I felt these things and thought these things and wondered if hoarding was the only thing I could control right now. I grabbed a package of toilet paper, and then, I put it back. But I grabbed those Clorox wipes so goddamn fast, and I watched my cart like someone was waiting to steal them from me.
In June, I got laid off, and I laid in bed. I cried on the phone with my mom. I said “fuck social distance” and I cried in the arms of my friends. My friend gave me a sadness present and we drank wine from water bottles as we walked the trails near my house. I panicked about what would change and what I could afford. I forgot to wear my mouthguard one night, and I ground my teeth so hard that I chipped a tooth.
I went to the doctor to get 90-day refills of my prescriptions in case I had no health insurance the next month. I saw my therapist, a chiropractor, an acupuncturist, a physical therapist, and an orthopedic specialist in pursuit of temporary relief from chronic pain.
In June, I also got rehired. I was grateful because no one else I knew got rehired. I didn’t say anything because it felt wrong to have good news.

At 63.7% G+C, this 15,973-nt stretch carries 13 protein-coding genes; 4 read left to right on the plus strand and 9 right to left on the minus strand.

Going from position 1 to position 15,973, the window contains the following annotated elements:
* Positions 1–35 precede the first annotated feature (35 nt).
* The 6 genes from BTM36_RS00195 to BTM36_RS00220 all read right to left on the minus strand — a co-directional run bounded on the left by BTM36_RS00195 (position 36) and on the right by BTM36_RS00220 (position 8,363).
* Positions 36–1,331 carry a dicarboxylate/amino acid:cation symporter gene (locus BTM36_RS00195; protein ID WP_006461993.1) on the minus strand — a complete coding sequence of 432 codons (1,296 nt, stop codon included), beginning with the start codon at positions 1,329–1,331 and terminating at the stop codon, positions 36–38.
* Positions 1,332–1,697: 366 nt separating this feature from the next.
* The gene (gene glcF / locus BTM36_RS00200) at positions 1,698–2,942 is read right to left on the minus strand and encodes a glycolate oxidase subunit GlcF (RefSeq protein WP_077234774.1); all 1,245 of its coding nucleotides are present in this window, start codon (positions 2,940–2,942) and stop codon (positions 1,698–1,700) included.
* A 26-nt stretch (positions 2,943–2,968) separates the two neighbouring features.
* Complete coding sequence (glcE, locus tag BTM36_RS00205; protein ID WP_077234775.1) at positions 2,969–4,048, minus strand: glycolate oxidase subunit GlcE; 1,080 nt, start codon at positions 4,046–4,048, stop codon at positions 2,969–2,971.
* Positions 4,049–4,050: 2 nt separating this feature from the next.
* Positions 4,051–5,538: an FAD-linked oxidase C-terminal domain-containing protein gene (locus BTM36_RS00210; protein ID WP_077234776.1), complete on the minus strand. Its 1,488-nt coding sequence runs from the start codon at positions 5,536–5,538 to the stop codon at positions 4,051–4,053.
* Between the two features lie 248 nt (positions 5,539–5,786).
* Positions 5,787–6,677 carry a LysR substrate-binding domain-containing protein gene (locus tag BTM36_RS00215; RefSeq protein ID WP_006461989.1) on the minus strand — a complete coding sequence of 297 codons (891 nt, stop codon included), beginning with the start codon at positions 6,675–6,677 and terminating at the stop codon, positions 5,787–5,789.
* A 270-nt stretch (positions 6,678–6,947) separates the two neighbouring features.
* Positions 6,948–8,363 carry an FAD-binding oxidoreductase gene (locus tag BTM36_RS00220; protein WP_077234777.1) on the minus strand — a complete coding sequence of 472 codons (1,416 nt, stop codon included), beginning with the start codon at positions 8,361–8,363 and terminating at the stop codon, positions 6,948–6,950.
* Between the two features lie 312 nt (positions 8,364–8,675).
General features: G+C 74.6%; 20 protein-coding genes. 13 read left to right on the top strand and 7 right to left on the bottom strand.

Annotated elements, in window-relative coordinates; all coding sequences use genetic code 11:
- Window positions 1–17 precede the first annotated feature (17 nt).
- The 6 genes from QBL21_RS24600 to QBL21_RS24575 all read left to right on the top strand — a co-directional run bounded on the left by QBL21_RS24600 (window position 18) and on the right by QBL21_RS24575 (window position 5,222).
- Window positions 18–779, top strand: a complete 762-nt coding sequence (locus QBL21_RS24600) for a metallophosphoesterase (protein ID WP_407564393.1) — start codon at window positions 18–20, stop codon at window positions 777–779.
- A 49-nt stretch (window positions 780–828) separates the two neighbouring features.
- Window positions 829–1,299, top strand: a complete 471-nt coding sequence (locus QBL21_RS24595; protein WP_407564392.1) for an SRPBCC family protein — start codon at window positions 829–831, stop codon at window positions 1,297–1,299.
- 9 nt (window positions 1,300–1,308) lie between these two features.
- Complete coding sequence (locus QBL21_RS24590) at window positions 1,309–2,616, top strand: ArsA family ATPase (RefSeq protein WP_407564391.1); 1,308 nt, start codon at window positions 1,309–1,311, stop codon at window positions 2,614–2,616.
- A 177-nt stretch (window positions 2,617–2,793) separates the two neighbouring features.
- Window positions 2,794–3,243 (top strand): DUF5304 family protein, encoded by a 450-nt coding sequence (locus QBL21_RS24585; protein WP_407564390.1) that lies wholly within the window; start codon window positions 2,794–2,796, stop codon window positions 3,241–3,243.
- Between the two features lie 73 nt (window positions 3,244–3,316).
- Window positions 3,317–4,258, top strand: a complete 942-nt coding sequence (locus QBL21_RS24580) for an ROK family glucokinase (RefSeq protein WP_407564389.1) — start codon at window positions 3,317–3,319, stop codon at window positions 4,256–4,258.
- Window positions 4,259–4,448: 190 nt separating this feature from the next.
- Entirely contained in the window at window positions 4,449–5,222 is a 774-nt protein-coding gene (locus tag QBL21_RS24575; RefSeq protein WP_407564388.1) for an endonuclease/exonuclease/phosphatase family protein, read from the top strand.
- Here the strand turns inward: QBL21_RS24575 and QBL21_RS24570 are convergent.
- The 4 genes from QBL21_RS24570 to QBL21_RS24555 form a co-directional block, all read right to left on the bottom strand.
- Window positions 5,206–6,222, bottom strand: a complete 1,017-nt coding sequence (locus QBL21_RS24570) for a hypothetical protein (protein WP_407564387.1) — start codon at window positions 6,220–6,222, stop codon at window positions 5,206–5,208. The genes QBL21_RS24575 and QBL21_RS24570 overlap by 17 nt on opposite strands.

Then, I ran away to Breckenridge for a few days. I wondered if I was making the right choice, if traveling 80 miles away was 80 miles too far in a pandemic. But there, my soul was replenished by the alpine air and frigid lakes and visions of columbines, and I remembered why I kept on living.
In July, I worked, and I learned the ins and outs of my new job. I went to my doctor to tell her I got a new job and that I was probably depressed because I was tired every waking moment and I wanted to die. I got my bloodwork done and learned I had a b12 deficiency. They taught me how to give myself injections: once a day for a week, once a week for a month, once a month for a year.
In August, I found a psychiatrist. I had never seen one before. I brought a list of medications I had tried: Lexapro, more Lexapro, trazodone, more trazodone, and even more trazodone. Wellbutrin, Zoloft, more Wellbutrin, more Zoloft, Trintellix, more Trintellix, Buspar, Seroquel. I was tired of trying things. She told me about newer options, like transcranial magnetic stimulation and ketamine injections, which I politely accepted brochures on.
I took her up on the transcranial magnetic stimulation. Every weekday for 7 weeks, I went and sat in a chair, where they strapped a helmet to my head and zapped my brain every 30 seconds. The right side of my body would twitch uncontrollably, and I would start to slur mid-sentence. I felt like a science experiment.